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Fit   /fɪt/   Listen
Fit

noun
1.
A display of bad temper.  Synonyms: conniption, scene, tantrum.  "She threw a tantrum" , "He made a scene"
2.
A sudden uncontrollable attack.  Synonyms: convulsion, paroxysm.  "A fit of coughing" , "Convulsions of laughter"
3.
The manner in which something fits.
4.
A sudden flurry of activity (often for no obvious reason).  Synonym: burst.  "A fit of housecleaning"



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"Fit" Quotes from Famous Books



... hours do you suppose were wasted by the new army practicing salutes in front of a mirror? A good many right arms to-day, back in "civies," have a stuttering fit whenever they approach a uniform. And I know a number of conventional gentlemen who are suffering hours of torment because they can't remember, out of uniform, to take off their hats to the women they meet. War ...
— 'Oh, Well, You Know How Women Are!' AND 'Isn't That Just Like a Man!' • Irvin Shrewsbury Cobb

... was heir-apparent, but I did not say that I was the only child born to my father in his wedlock. My honoured mother had had two more children; but the first, who was a girl, had been provided for by a fit of the measles; and the second, my elder brother, by stumbling over the stern of the lighter when he was three years old. At the time of the accident my mother had retired to her bed, a little the worse for liquor; my father was on deck forward, ...
— Jacob Faithful • Captain Frederick Marryat

... failed to impress on the Eastern officials, or even on a countryman of my own whom I chanced to find at Aleppo. They only arrived at what seemed the common-sense verdict,—namely, that Haroun might have been strangled, or might have died in a fit (the body, little examined, was buried long before I came to Aleppo); and that Louis Grayle was murdered by his own treacherous dependents. But all trace ...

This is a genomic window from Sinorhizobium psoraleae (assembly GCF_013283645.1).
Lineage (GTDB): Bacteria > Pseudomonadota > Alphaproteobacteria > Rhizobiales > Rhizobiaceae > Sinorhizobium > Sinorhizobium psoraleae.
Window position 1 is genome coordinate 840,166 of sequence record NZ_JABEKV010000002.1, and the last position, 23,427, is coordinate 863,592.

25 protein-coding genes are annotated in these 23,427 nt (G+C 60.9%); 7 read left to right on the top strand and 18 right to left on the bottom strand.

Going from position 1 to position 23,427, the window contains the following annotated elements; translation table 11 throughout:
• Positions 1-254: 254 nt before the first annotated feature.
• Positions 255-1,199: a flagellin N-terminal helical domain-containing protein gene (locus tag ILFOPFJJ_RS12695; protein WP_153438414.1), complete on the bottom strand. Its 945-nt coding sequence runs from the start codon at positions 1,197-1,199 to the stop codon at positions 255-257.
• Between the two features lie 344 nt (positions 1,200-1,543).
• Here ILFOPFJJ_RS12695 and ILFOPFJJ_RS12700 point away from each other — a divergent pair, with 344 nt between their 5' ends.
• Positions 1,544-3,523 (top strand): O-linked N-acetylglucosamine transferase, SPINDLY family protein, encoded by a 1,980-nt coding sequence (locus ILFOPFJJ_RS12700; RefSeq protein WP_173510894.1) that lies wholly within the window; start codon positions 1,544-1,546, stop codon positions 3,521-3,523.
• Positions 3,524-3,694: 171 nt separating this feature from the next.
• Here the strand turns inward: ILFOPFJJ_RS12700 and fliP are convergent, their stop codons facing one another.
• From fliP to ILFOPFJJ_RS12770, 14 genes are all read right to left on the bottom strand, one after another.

— A Strange Story, Complete • Edward Bulwer-Lytton

... creaking of a twig betrayed their advance; and, keeping themselves carefully concealed, they suddenly hurled the big balls at the fort, throwing them high, so that they should drop through the top. A great noise of spluttering, followed by a fit of mingled coughing and choking, told them that their fire had taken ample effect, and had even partially disabled ...
— A Tale of the Summer Holidays • G. Mockler

... one author "artificial deformed Maypowles fit to furnish her that in a Stage play should represent some Hagge of Hell," and other choice epithets were applied. To learn how these "Horrid Bushes of Vanity" could be hated, let us hear the ...
— Customs and Fashions in Old New England • Alice Morse Earle

... source as that preceding it, is a somewhat grotesque portraiture of one of the Lancers of the Sultan of Begharmi, described, in an historical and geographical account by a native prince, as an extensive country, containing woods and rivers, and fields fit for cultivation; but now desolated, as the inhabitants say, by the "misconduct of the king, who, having increased in levity and licentiousness to such a frightful degree, as even to marry his own daughter, God Almighty ...
— The Mirror of Literature, Amusement, and Instruction, Vol. 10, Issue 281, November 3, 1827 • Various